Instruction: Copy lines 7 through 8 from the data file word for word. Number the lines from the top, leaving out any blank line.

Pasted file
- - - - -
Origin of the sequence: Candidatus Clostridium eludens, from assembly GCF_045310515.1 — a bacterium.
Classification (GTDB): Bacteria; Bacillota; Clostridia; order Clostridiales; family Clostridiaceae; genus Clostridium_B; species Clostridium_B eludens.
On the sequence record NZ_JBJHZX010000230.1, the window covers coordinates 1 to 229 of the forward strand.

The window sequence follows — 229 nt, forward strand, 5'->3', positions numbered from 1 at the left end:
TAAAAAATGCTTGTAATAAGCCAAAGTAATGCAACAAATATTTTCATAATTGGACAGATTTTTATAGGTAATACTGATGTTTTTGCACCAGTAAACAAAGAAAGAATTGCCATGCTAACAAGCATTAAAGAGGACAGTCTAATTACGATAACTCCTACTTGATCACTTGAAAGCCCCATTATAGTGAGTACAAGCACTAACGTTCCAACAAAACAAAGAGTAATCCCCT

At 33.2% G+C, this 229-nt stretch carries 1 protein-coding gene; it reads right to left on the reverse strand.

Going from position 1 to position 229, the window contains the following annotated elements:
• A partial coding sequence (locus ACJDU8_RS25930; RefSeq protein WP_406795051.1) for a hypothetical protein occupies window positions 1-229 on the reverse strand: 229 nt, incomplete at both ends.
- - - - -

Going from position 1 to position 229, the window contains the following annotated elements:
• A partial coding sequence (locus ACJDU8_RS25930; RefSeq protein WP_406795051.1) for a hypothetical protein occupies window positions 1-229 on the reverse strand: 229 nt, incomplete at both ends.